Government of Canada hosts a symposium on Indigenous justice systems
“Indigenous peoples have formed and operated dynamic systems of justice from time immemorial. Fostering discussion and exchange on Indigenous laws and legal traditions is an important step towards advancing reconciliation, and ensuring that Indigenous perspectives are reflected in the Canadian justice system.”
The Honourable David Lametti, P.C., Q.C., M.P.
Minister of Justice and Attorney General of Canada
“It’s important that we hear directly from Indigenous communities, elders and chiefs about Indigenous laws and legal traditions. By creating a space where everyone can listen, exchange ideas and learn from one another’s experiences, we can better understand how Indigenous and non-Indigenous legal traditions can co-exist within Canada’s constitutional framework.”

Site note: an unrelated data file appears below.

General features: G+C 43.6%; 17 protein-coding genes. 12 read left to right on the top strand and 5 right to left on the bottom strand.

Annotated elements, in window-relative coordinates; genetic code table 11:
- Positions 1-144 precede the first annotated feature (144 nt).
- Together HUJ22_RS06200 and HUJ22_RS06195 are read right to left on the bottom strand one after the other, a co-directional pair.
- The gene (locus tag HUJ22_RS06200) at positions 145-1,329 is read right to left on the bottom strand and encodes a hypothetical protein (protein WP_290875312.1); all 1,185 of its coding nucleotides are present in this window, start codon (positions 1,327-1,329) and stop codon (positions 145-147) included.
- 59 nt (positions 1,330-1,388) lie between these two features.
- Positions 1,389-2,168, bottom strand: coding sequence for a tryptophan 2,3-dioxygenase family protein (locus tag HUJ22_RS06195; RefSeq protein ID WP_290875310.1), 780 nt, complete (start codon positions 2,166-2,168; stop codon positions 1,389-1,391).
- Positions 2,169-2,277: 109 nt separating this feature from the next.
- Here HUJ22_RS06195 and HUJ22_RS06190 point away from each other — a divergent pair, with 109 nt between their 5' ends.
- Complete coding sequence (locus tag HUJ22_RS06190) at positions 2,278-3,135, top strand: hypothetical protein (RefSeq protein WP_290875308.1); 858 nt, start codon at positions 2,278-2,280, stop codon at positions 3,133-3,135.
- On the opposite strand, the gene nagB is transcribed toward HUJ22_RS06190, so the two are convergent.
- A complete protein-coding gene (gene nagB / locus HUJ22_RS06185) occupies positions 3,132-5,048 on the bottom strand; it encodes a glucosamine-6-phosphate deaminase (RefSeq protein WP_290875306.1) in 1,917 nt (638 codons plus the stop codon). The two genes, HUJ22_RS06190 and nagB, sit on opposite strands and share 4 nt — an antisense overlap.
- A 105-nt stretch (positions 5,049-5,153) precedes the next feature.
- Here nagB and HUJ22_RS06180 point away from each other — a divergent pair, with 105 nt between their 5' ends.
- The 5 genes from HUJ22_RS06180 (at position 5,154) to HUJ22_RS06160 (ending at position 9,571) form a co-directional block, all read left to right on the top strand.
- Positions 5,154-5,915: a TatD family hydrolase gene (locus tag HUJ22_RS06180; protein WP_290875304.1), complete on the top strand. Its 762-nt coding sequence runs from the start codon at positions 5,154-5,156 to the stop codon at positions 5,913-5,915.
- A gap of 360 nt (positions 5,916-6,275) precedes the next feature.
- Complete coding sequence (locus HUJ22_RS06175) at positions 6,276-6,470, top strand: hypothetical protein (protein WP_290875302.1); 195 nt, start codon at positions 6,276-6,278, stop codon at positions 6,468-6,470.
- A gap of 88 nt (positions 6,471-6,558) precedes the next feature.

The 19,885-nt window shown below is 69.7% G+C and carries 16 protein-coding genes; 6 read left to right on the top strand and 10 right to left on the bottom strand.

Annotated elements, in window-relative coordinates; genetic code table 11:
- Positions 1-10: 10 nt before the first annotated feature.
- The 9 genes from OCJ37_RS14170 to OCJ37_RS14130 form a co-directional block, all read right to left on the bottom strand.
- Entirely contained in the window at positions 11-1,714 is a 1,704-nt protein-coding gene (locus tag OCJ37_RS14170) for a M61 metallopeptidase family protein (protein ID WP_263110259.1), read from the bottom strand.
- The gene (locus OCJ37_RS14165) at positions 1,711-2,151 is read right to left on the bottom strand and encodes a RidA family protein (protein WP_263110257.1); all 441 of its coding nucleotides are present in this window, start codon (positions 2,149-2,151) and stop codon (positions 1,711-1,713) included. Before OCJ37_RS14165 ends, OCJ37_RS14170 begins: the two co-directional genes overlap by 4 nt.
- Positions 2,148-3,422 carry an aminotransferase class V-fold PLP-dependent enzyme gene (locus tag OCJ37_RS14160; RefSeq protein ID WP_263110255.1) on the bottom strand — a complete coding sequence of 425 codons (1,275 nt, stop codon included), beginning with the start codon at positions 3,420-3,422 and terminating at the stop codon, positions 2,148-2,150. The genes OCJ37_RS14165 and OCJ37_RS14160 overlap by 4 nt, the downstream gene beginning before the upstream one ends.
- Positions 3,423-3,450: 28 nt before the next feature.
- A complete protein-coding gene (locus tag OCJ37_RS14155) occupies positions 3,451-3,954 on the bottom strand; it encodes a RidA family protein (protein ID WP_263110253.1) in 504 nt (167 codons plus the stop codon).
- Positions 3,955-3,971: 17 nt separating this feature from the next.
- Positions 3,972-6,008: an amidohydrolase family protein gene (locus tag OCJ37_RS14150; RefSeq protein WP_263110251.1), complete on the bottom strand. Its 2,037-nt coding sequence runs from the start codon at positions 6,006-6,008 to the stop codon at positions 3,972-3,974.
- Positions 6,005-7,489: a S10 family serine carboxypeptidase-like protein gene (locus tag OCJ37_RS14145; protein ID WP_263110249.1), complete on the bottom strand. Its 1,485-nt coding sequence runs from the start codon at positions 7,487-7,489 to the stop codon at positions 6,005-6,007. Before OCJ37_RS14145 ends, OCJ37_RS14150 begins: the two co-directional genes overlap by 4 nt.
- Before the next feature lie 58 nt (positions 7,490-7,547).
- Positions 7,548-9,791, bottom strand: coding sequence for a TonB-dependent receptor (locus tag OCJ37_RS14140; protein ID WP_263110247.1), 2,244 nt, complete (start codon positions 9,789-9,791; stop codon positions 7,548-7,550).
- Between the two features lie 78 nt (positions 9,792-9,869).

Arif Virani, M.P.
Parliamentary Secretary to the Minister of Justice and Attorney General of Canada
The Truth and Reconciliation Commission calls on federal, provincial and territorial governments to commit to the recognition and implementation of Indigenous justice systems. It calls for this to be done in a manner consistent with the Treaty and Aboriginal rights of Indigenous peoples, the Constitution Act, 1982, and the United Nations Declaration on the Rights of Indigenous Peoples.
In 2016, Indigenous people in Manitoba made up 18% of the population and Indigenous adults represented 74% of admissions to provincial custody.
Indigenous adults comprised 4.1 percent of Canada’s population, but represented 27 percent of admissions to federal custody and 30 percent in provincial and territorial custody.
For more information, media may contact:
Office of the Minister of Justice
Department of Justice Canada
Report a problem or mistake on this page
- Date modified: